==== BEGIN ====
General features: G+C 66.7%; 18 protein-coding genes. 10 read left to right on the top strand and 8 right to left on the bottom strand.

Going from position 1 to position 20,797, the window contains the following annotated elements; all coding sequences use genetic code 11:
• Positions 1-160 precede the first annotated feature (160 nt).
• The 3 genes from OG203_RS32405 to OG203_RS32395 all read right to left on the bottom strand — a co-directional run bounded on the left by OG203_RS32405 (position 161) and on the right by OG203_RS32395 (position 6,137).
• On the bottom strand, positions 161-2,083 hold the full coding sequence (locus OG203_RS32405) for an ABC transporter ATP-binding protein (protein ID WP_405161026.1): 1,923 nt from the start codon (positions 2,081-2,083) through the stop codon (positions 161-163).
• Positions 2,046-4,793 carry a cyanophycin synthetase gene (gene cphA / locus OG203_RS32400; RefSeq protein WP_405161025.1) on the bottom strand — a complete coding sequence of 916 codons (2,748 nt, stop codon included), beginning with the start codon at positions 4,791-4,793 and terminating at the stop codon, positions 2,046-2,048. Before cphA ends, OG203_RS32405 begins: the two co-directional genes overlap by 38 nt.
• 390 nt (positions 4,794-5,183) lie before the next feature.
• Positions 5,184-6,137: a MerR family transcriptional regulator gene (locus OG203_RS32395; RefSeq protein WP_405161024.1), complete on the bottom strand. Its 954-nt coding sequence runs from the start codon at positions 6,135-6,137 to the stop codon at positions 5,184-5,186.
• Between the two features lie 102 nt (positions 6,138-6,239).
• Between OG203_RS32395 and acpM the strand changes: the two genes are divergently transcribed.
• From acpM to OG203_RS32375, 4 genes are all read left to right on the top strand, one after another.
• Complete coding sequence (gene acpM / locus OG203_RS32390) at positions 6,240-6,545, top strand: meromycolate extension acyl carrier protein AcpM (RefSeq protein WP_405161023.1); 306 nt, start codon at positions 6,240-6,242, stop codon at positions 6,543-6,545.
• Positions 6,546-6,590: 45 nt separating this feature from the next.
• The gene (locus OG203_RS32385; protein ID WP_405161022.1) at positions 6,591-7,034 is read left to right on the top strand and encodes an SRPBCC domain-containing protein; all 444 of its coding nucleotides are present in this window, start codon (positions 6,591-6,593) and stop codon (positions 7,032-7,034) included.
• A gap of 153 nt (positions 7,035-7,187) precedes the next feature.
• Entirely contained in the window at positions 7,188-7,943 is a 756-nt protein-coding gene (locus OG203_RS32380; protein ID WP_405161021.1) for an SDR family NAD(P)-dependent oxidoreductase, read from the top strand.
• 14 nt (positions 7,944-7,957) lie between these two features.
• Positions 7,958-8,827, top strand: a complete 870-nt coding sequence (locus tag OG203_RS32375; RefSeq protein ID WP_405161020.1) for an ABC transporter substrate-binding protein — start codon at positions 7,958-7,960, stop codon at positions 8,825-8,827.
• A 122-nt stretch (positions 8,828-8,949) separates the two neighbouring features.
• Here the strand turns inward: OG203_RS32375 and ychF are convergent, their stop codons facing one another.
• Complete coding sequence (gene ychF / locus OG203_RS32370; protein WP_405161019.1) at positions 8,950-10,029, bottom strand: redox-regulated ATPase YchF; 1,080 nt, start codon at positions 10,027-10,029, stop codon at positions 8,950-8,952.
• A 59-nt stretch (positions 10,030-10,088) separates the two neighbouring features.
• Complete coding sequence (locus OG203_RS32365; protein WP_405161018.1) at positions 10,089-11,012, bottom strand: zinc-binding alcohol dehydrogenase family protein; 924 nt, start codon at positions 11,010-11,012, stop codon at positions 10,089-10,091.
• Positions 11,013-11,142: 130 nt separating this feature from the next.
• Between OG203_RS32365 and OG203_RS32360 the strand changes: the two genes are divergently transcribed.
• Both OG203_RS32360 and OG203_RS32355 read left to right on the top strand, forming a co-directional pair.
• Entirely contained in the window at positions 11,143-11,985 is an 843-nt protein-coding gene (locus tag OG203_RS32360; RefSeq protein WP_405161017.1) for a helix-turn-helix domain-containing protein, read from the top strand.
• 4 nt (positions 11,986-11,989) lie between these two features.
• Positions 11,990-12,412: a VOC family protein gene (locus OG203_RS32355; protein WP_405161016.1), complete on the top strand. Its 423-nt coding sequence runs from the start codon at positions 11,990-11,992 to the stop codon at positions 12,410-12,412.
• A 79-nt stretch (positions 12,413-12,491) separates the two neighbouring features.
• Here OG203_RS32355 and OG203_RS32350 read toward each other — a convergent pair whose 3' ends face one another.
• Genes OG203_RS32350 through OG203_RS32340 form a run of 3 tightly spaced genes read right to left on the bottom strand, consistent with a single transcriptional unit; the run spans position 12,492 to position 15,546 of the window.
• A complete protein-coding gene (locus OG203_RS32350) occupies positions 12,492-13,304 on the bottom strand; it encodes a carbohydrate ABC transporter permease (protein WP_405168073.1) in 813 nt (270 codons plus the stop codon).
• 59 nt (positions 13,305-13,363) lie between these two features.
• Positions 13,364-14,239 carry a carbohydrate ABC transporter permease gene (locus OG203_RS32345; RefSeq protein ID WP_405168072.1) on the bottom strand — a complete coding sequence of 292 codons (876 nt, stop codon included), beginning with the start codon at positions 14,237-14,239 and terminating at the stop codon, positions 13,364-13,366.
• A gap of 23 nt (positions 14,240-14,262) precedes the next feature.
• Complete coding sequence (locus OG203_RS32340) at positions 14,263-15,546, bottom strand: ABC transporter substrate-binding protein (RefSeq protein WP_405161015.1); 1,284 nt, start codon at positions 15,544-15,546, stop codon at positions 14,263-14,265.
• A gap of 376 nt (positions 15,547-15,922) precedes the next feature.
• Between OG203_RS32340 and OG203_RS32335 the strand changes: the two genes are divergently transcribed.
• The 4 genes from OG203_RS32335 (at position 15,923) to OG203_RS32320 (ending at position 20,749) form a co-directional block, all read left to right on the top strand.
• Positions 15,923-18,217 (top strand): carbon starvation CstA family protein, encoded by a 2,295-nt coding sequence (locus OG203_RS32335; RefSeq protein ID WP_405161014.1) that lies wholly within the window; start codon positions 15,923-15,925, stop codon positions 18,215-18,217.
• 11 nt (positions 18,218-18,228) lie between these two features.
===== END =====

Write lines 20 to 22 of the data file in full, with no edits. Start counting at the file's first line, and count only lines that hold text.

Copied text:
• Here the strand turns inward: OG203_RS32375 and ychF are convergent, their stop codons facing one another.
• Complete coding sequence (gene ychF / locus OG203_RS32370; protein WP_405161019.1) at positions 8,950-10,029, bottom strand: redox-regulated ATPase YchF; 1,080 nt, start codon at positions 10,027-10,029, stop codon at positions 8,950-8,952.
• A 59-nt stretch (positions 10,030-10,088) separates the two neighbouring features.